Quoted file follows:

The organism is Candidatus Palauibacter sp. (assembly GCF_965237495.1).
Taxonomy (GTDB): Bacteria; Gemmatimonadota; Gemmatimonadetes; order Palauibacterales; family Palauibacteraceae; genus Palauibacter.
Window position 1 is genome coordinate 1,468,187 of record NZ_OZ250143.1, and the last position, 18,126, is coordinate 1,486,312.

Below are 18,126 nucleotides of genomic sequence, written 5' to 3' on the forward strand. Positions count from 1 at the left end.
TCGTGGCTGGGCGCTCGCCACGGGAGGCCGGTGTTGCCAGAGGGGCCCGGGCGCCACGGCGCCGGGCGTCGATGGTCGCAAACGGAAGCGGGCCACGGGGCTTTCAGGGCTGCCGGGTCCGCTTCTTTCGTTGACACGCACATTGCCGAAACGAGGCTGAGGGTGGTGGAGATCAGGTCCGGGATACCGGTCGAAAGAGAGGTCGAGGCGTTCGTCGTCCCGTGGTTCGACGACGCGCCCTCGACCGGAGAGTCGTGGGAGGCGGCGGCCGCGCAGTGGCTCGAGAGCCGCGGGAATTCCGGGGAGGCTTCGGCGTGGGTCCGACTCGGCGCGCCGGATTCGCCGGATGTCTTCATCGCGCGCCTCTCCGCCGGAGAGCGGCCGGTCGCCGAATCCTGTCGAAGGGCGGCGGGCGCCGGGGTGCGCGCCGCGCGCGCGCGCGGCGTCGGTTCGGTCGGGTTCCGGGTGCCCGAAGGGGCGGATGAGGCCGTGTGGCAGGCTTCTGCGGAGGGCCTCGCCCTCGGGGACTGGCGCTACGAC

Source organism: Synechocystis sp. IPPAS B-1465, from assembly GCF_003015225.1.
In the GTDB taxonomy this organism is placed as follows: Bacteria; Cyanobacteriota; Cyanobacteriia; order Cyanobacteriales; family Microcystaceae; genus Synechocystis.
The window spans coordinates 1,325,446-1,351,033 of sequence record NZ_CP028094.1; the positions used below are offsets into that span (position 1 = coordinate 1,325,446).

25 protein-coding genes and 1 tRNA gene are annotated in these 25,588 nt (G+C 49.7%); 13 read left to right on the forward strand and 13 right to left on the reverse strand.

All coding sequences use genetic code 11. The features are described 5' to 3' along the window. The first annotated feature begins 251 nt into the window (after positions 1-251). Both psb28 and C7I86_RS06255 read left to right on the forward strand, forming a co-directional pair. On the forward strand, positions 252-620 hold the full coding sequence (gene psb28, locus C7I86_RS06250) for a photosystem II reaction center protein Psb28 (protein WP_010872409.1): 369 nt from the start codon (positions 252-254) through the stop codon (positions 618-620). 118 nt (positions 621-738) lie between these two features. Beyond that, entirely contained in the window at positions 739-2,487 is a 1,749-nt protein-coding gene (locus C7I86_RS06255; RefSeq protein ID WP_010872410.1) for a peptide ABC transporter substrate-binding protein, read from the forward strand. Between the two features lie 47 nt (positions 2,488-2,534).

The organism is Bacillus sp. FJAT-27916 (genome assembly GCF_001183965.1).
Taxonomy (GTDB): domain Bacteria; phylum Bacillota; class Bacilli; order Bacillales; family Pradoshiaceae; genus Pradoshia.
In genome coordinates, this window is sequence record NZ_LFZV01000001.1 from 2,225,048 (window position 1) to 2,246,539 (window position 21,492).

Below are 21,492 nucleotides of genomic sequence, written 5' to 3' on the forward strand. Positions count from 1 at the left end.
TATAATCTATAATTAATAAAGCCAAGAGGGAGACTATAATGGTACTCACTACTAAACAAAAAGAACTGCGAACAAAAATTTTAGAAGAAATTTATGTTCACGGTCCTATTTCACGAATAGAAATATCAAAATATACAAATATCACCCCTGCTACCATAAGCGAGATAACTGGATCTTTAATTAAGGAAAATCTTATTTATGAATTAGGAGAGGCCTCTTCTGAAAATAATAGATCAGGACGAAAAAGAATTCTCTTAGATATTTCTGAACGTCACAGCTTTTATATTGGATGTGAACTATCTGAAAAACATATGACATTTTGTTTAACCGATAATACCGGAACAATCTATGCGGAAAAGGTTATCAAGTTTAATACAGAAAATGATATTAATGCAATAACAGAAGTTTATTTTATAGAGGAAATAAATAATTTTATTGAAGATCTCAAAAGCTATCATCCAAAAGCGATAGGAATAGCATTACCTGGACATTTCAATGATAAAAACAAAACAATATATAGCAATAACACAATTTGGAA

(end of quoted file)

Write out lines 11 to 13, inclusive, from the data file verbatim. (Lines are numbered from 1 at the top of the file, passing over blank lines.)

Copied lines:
The organism is Bacillus sp. FJAT-27916 (genome assembly GCF_001183965.1).
Taxonomy (GTDB): domain Bacteria; phylum Bacillota; class Bacilli; order Bacillales; family Pradoshiaceae; genus Pradoshia.
In genome coordinates, this window is sequence record NZ_LFZV01000001.1 from 2,225,048 (window position 1) to 2,246,539 (window position 21,492).